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Cell Tissue Res. 1980;205(1):67-76.

Electron microscopic study of the cortical reaction in eggs of the starfish (Patria miniata).


The egg coats of a starfish (Patiria miniata) are examined before, during, and after the cortical reaction by scanning and transmission electron microscopy. The unfertilized egg is closely invested by a vitelline coat about 300 micron thick, and cortical granules are scattered in the peripheral cytoplasm. After insemination, as the cortical granules undergo exocytosis, the cortical reaction sweeps over the egg surface. Much of the material ejected from the cortical granules adheres to the inner surface of the vitelline coat as a dense layer about 40 micron thick and as scattered spheres and hemispheres, each about 1 micron in diameter. Together, the vitelline coat and the adherent cortical granule material form the fertilization envelope, which becomes separated from the plasma membrane of the egg by a perivitelline space. The perivitelline space contains some flocculent material, which is too diffuse and discontinuous to be considered a hyaline layer. Possible functions of the starfish egg coats are discussed.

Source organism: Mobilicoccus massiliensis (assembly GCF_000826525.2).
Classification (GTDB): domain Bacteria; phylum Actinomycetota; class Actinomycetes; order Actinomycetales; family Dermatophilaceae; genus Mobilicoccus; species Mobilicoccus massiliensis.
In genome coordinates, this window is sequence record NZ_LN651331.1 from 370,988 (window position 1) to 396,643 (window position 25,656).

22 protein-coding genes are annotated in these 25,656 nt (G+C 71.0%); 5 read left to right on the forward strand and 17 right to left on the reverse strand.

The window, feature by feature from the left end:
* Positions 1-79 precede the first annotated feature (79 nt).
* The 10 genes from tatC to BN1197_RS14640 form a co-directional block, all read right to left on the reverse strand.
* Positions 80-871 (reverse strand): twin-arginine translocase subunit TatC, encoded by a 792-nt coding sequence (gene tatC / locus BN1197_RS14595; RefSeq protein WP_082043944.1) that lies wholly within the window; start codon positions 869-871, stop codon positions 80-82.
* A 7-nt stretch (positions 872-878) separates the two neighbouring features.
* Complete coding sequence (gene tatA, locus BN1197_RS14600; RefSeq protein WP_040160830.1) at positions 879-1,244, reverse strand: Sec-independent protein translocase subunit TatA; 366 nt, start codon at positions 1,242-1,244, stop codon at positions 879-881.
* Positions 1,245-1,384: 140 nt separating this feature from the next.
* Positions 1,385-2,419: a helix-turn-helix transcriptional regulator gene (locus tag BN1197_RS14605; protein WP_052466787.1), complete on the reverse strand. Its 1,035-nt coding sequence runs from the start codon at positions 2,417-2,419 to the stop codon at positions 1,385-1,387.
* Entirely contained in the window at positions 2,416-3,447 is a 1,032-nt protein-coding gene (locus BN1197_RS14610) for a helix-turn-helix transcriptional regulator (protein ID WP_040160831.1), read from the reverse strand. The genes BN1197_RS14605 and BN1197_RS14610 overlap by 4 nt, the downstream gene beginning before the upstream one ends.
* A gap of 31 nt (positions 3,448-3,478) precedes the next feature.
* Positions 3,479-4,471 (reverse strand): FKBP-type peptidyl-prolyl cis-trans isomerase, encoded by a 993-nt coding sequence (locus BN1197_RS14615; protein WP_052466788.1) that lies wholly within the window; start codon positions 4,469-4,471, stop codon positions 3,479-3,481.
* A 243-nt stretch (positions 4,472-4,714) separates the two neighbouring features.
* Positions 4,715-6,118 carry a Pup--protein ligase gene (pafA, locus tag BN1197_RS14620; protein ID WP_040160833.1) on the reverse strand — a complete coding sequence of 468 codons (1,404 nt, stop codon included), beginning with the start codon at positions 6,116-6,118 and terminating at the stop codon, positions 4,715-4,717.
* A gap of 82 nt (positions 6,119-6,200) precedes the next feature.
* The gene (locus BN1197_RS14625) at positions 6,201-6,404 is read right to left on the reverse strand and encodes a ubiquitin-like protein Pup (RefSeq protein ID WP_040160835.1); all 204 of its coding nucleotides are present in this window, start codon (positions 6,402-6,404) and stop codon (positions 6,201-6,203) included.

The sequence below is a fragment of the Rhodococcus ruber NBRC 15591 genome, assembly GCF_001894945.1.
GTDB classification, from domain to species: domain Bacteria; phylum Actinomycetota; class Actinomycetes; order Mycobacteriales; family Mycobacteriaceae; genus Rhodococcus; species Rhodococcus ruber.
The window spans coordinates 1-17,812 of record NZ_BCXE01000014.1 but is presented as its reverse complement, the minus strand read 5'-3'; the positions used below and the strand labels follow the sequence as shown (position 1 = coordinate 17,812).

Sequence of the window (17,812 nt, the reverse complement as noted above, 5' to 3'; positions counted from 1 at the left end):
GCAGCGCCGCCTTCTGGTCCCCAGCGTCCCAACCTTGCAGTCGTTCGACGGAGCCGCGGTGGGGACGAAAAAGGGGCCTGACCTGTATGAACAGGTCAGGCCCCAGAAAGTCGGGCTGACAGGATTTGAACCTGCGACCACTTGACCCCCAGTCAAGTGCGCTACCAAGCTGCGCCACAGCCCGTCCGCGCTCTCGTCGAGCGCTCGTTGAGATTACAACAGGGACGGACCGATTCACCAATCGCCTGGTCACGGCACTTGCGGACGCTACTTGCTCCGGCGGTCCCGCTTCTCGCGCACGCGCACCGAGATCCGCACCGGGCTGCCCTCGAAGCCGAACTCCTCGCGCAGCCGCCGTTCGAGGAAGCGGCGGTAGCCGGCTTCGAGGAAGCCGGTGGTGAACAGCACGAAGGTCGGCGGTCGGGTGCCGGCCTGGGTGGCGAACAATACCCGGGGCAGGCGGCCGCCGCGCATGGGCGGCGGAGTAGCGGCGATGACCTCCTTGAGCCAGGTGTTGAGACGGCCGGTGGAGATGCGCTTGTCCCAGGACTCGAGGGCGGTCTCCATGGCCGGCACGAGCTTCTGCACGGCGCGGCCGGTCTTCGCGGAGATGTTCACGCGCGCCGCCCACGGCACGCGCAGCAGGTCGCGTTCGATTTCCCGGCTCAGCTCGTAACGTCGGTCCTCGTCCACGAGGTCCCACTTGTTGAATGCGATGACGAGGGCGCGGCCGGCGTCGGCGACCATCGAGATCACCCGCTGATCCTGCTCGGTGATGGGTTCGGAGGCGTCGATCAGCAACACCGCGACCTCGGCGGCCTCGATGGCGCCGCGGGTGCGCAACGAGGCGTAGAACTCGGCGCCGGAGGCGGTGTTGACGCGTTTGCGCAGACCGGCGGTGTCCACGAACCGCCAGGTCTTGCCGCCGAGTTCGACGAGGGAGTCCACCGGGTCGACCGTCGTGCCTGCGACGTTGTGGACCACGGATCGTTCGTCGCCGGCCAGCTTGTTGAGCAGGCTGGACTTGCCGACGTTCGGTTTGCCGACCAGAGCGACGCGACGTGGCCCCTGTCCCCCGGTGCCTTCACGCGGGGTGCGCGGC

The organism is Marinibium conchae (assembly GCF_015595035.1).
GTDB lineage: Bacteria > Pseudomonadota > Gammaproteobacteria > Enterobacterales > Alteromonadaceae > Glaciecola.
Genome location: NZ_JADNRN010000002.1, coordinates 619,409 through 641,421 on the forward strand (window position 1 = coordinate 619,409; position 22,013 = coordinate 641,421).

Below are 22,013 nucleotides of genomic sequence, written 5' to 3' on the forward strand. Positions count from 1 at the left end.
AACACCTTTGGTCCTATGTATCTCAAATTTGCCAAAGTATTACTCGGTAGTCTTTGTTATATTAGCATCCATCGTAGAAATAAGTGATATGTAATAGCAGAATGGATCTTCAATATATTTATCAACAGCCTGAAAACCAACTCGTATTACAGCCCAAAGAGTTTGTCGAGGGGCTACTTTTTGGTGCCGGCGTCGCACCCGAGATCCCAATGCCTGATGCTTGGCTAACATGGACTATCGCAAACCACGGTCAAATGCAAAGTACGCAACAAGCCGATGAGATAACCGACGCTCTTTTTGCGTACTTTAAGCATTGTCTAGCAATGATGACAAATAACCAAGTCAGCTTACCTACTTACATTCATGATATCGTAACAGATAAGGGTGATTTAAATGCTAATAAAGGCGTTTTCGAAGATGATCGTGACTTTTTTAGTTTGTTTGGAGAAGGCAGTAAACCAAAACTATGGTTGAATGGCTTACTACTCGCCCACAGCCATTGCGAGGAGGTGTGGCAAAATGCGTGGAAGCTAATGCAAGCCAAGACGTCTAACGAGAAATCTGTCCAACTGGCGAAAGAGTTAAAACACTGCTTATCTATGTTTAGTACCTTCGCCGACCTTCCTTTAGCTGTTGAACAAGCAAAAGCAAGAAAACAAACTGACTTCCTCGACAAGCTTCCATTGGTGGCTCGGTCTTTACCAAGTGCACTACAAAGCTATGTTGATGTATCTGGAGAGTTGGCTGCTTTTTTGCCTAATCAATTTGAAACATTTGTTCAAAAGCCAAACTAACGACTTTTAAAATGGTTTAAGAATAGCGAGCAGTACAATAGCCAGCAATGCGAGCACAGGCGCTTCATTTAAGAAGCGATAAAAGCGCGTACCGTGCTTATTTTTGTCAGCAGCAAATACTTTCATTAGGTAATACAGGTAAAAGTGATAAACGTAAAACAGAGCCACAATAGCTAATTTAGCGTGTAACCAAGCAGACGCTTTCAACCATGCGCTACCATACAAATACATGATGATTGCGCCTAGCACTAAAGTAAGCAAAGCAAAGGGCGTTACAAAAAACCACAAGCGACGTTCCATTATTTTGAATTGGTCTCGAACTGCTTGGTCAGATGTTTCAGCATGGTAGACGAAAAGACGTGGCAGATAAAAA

[Indexed for MEDLINE]

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